Outcome of the case. The patient was hospitalized, and blood cultures grew methicillin-susceptible S aureus (MSSA). Echocardiography findings were consistent with vegetation on the mitral valve. She was received a diagnosis of MSSA native mitral valve endocarditis, and she was successfully treated with a 6-week regimen of parenteral cefazolin.

UTI takehome

Case 3

An 80-year-old nursing home resident with a self-reported history of frequent UTIs presented to a primary care office to have her urine checked. She also had a history of confirmed recurrent Clostridium difficile colitis, which was currently in remission. She reported having completed a course of fosfomycin (3 g orally every 3 days for 2 doses) the previous day. At presentation, she was asymptomatic without fever, chills, back pain, nausea, dysuria, hesitancy, or suprapubic pain. She requested urinalysis to ensure that her urine is free of bacteria.

Results of a urine dipstick test were positive for nitrates and leukocyte esterase. Urine microscopic examination showed 20 white blood cells per high-power field, with rare bacteria. There were no epithelial cells present that would indicate contamination of the specimen.

A few days later, the urine culture had grown multidrug-resistant E coli susceptible only to intravenous antibiotics. Does this patient require hospital admission for intravenous antibiotics?

Discussion. Advanced age is associated with a higher incidence of UTIs. Occasionally, a UTI can be fatal. Interpreting a urine culture result in a patient without symptoms can be a challenge.

Asymptomatic bacteriuria (AB) is defined as isolation of a specified quantitative count of bacteria in an appropriately collected urine specimen that has been obtained from a person without symptoms or signs referable to a UTI. According to the IDSA guidelines for the diagnosis and treatment of AB in adults,14 AB in asymptomatic women is diagnosed based on 2 consecutive voided urine specimens with isolation of the same bacterial strain in quantitative counts greater than 105 colony-forming units (CFU) per mL. In asymptomatic men, a single clean-catch voided urine specimen with isolation of bacteria counts greater than 105 CFU/mL is sufficient for making a diagnosis of AB. Pyuria accompanying AB is not an indication for treatment. Pyuria is present with AB in approximately 32% of young women, 30% to 70% of pregnant women, 70% of diabetic women, 90% of elderly institutionalized patients, and 50% to 100% of individuals who have long-term indwelling catheters.14

AB is common, but its prevalence varies widely based on age, sex, and the presence of genitourinary abnormalities. For example, the prevalence of AB in healthy, premenopausal women is reported as 1% to 5%. However, the prevalence of AB in elderly persons in a long-term care facility reaches from 15% to 50%.14

In general, AB is a benign condition that is not associated with long-term adverse outcomes.14 Certain clinical scenarios needing aggressive screening and treatment include pregnant women and patients undergoing urologic procedures for which mucosal bleeding is anticipated, such as transurethral resection of the prostate (TURP).14 Women identified with AB in early pregnancy have a 20- to 30-fold increased risk of developing pyelonephritis during pregnancy. These women also are more likely to experience premature delivery and to have infants of low birth weight.15 Patients with AB who undergo traumatic genitourinary procedures associated with mucosal bleeding have high rate of postprocedure bacteremia and sepsis. Bacteremia occurs in up to 60% of patients with bacteriuria who undergo TURP; there is clinical evidence of sepsis in 6% to 10% of these cases.16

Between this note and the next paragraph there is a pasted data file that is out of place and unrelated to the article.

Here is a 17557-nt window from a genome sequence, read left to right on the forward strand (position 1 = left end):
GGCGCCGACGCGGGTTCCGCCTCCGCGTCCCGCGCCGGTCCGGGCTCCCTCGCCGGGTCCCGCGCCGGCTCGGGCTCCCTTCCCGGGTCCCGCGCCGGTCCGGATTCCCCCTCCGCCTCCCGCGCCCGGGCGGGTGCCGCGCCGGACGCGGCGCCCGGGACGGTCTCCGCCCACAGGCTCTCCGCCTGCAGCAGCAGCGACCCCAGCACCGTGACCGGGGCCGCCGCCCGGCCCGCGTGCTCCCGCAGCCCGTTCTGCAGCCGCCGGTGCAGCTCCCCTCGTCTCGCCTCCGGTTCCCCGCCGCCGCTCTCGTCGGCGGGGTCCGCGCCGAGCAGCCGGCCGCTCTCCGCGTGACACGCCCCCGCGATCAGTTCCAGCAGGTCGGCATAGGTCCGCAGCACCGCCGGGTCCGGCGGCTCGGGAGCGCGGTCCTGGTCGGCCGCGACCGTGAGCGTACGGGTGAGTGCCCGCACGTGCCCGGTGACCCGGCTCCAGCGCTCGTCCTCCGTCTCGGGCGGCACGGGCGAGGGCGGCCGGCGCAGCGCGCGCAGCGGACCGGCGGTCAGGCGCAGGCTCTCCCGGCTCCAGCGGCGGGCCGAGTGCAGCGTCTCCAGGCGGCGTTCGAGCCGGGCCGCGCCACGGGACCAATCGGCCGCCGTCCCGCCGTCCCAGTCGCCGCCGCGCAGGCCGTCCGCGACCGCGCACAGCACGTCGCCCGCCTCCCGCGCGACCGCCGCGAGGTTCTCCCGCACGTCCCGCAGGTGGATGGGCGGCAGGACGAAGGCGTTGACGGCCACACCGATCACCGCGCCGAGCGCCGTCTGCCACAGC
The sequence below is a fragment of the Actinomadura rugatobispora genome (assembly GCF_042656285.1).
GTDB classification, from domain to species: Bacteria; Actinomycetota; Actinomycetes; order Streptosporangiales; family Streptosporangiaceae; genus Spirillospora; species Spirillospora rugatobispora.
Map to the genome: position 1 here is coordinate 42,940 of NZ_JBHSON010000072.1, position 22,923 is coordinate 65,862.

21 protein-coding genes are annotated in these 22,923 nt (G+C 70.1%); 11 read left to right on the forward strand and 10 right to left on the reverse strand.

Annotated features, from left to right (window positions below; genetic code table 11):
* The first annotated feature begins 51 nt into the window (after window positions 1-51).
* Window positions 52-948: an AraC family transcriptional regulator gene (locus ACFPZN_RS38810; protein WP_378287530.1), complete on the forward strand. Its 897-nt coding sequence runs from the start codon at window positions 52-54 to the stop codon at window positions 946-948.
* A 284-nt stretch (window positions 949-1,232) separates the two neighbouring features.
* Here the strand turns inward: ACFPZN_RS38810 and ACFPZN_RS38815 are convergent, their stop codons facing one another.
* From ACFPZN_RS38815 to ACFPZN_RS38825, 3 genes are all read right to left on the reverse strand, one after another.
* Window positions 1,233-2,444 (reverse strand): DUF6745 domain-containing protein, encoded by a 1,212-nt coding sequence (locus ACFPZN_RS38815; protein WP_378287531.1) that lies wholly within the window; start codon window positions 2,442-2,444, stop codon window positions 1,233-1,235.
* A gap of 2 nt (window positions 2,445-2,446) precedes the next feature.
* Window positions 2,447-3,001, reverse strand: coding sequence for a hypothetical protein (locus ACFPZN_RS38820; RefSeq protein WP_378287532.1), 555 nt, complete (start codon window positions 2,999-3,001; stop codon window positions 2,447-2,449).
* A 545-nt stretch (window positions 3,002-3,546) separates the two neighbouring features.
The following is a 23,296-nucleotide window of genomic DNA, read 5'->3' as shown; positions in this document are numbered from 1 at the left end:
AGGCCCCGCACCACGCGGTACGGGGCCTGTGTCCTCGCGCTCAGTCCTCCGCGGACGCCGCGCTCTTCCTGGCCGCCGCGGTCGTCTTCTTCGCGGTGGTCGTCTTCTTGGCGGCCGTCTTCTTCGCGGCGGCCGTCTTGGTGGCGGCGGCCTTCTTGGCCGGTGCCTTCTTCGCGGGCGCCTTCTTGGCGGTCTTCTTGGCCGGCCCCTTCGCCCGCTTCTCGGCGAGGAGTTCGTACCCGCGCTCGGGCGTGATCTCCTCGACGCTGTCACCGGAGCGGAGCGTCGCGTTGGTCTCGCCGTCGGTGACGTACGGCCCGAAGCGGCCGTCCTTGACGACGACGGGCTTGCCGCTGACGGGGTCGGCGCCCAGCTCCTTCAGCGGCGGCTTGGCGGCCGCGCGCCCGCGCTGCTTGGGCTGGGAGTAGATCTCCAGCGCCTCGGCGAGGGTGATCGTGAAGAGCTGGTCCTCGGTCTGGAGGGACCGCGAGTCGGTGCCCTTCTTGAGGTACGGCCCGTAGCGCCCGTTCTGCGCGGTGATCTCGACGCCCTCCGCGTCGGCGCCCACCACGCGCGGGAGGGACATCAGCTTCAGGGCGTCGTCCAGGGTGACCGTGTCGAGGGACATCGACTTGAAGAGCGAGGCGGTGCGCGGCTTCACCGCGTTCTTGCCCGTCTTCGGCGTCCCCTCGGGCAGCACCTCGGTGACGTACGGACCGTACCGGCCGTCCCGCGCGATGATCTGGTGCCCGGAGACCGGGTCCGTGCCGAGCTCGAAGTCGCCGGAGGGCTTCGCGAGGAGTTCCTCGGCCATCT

AB is more problematic in the modern era, because antimicrobial resistance is widespread, and the pipeline of new antibiotics in development is nearly empty. The repeated use of different antimicrobial can select drug-resistant organisms as well as lead to the development of new drug resistance. Primary care providers have the biggest role in recognizing AB and conserving antimicrobials.

The first clue to the diagnosis of AB is a patient’s reported history of “frequent UTIs.” It is important to clarify with the patient whether he or she truly had UTI symptoms when cultures were obtained. Second, a review of longitudinal urine culture results is helpful. If the patient has a history of positive urine culture results without correlated symptoms, AB should be strongly suspected.

Outcome of the case. A full year of the patient’s urine culture results were reviewed, and 7 of 8 samples were culture-positive, mostly for E coli. The only negative urine culture result was one that had been obtained during a course of intravenous antibiotic therapy. When the patient was specifically asked about the presence of UTI symptoms, she denied ever having symptoms when past cultures had been obtained. This confirmed the diagnosis of AB.

Antibiotics for treatment of a UTI in such a patient should be avoided, which in turn will help reduce the risk of recurrence of C difficile colitis, reduce the development of multidrug-resistant organisms, and reduce health care costs. 

Eiyu Matsumoto, MB, is a clinical assistant professor in the Department of Internal Medicine, Division of Infectious Diseases, at the University of Iowa Carver College of Medicine in Iowa City, Iowa.

Jennifer R. Carlson, PA-C, is a physician assistant at the Iowa City Veterans Affairs Health Care System in Iowa City, Iowa.